How this engineer got the balance of a mixed farm right

Brian Musonda (57) runs a mixed farming operation on his 10ha small-scale commercial farm outside the Copperbelt town of Ndola. An engineer, who graduated from, a German Polytech, Brian has spent the greater part of his working life in the engineering sector.

At some point he realised that farming was a business, and that, much like any business, the profitability of a farm is directly related to the way it is managed. “Managing input costs sustainably generates value in a business. I found that out when I managed my own engineering company, and I was confident I could apply the same wisdom in farming,” says Brian.


In 2007, fortified by this conviction and by his business experience, Brian used his savings to buy the 10 hectares he currently farms. “I had no illusions that it would be easy,” says Brian about his decision to farm fulltime. “But I had my wife’s backing and a firm belief that the timing was right.”

Brian Musonda knows that the success of a farming operation lies not only in the size of the yields, but in meticulous planning, attention to detail, and in limiting the cost of inputs.

Engineers are familiar with the principles of integration and optimal resource use and it wasn’t long before Brian began to apply these principles on his farm. He set up a poultry enterprise, and later a piggery, to supply much-needed manure to his banana grove. Vegetables and maize followed.

There is no farming operation that would not benefit from the scrupulous planning, and meticulous attention to detail, that is mandatory in the engineering profession.

The pigsties on the 10 ha farm of Brian Musonda. Everything on this mixed farm is a testimony to Musonda’s engineering background. It is an ordered and functional system of interdependent parts.

Brian explains that a systems-based approach recognises the importance of interconnections and the functional relationships between different components. “Our system is based on understanding how each part of our farming enterprise works and the outcomes of each process,” he says.


“We make our livestock feed from the maize we grow; from our animals we get the manure we need for the crops.”
Diversity has cushioned Brian’s farming business in the current volatile market with its poor grain, vegetable and poultry market prices.

‘We would be crying if we had focused on a single farming activity’

The mix of poultry, pigs, vegetables and maize helps to hedge this farmer against unstable markets. His piggery has made good profits because of robust domestic demand for pork.

“We would be crying if we had focused on a single farming activity,” Brian says.

The piggery was started initially to supply manure for the banana grove, but grew into a profitable business.


Integration of the enterprises needs planning and discipline and Brian works a long day, starting at 7am and ending at sunset. His daily tasks include supervising 16 full-time workers in the piggery and poultry units; managing the irrigation of field cash crops such as cabbages and onions and land preparation for dryland maize and tomatoes.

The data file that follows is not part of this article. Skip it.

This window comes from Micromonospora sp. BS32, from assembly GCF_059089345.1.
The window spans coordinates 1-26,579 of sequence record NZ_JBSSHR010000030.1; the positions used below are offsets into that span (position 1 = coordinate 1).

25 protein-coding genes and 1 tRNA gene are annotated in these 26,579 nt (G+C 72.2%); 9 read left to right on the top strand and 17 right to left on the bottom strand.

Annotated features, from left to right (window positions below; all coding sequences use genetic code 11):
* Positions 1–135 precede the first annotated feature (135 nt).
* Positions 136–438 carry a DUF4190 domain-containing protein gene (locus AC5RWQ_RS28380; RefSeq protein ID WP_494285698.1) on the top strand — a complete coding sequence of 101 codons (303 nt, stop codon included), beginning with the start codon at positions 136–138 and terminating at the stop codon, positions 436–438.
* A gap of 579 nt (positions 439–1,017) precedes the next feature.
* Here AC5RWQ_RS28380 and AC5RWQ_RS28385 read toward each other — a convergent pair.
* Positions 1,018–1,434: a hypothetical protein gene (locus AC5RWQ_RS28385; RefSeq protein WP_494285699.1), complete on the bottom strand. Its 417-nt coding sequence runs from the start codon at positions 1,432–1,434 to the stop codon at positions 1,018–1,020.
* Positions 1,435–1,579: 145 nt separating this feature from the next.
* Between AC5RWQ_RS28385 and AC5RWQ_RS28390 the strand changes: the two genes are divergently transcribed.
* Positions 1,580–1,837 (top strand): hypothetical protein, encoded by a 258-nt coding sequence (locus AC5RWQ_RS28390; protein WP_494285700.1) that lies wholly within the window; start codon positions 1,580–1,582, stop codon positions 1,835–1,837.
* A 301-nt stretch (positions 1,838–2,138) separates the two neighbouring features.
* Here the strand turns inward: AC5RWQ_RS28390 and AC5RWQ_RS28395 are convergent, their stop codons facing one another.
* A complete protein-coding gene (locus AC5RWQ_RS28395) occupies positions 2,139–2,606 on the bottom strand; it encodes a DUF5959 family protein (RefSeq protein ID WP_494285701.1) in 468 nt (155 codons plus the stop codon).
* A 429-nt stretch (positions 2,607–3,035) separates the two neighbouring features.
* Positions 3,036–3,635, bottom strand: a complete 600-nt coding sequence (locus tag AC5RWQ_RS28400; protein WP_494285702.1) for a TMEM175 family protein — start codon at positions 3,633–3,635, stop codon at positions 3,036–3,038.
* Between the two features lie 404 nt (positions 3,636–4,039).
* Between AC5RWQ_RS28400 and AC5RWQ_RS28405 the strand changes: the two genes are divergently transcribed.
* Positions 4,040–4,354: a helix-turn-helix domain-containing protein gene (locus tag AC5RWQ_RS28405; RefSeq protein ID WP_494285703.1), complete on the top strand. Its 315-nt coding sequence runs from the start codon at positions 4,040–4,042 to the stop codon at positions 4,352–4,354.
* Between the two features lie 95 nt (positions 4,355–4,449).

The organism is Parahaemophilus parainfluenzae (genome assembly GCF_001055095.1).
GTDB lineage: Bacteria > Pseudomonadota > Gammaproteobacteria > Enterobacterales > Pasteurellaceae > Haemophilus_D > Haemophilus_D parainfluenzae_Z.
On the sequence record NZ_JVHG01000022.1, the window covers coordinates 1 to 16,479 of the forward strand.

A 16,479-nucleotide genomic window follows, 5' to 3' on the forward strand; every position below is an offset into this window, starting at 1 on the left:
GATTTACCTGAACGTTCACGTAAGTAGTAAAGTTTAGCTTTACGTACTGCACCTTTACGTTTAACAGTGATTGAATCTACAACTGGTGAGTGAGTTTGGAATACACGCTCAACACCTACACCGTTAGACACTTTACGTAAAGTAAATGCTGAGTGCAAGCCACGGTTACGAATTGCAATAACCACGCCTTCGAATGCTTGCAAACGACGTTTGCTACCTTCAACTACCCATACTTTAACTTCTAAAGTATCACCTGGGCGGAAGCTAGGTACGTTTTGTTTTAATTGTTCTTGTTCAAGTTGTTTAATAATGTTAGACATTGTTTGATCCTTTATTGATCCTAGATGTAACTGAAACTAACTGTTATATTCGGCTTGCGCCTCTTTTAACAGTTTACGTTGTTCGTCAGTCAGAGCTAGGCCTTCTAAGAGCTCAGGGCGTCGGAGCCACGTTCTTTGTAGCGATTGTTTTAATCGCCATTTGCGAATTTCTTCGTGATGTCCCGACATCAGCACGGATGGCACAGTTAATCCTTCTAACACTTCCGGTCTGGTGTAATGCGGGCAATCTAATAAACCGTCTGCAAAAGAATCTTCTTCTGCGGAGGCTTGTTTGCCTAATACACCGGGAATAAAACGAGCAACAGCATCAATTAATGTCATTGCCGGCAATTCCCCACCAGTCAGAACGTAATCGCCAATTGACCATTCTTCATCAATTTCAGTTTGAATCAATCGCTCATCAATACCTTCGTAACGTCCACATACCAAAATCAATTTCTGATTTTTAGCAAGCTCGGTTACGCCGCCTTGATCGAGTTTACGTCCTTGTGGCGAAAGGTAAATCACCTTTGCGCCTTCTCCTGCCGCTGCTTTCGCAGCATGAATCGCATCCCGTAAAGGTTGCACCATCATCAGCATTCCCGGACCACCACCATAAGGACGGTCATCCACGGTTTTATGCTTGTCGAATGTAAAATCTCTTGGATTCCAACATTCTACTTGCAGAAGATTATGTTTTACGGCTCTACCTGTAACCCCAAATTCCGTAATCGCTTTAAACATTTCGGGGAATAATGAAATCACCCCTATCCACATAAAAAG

“When I started in 2007, I managed by remote control. Then a few years ago, I decided to farm full-time. Luckily my children have all grown up and my wife is a huge help especially in management,” Brian says.


Putting the pigsties and the poultry houses at opposite ends of the farm and implementing strict sanitation controls for farm workers who move between both sections has been effective in controlling diseases.

The pigsties and poultry houses are situated at opposite ends of the farm, to control disease. Poultry production output reduced by half because of problems in the market.

Pig and broiler feed is made from home-grown maize and soya beans off 3.5ha and animal dung is used to fertilise crops. “This is how we keep our production costs down. In essence the intensified use of our own resources in a sustainable manner through diversification of farming activities has kept us afloat despite the challenges of depressed prices, especially for poultry and crops,” Brian says.

One of the clearest indications of the system’s benefits is the maintenance of a full-time workforce despite the distressed economy.


A fall in the demand for poultry has forced Brian to reduce broiler production by 50%. “Previously we did about 1 000 a week but now we are down 500.”

Pigs have remained popular for breeding and slaughter which has encouraged Brian to upscale his production from 300 market-ready pigs every 10 weeks to 12 weeks to about 500 market-ready pigs.

The piggery carried the farm through tough times. Here Musonda and an assistant is administering artificial insimination to a sow.

Despite price drops, the established vegetable operation brings necessary cash into the business. “The cabbages and onions we grow are mostly a 30 day to 60 day crop. Weekly sales generate a cash flow.”

With the rainy season ahead, Brian is planning to plant dryland (without irrigation) tomatoes. Most producers don’t grow tomatoes in the rainy season so the price goes up he says, explaining why he thinks it is a good time to produce tomatoes.


Like other Zambian farmers, Brian says that word-of-mouth has been the most effective means of advertising. “More than 80% of our customers have been acquired like this. The bulk of our business is done through pre-orders.”

A presence on FaceBook has also helped to lift his businesses’ profile in the market. Since he started using the social network he has had enquiries from people who want to visit his farm. He has agreed to host an open day for farmers and his customers later this month.

“The kind of engagement has marketing value and helps us to understand what our customers need and what the challenges are.”

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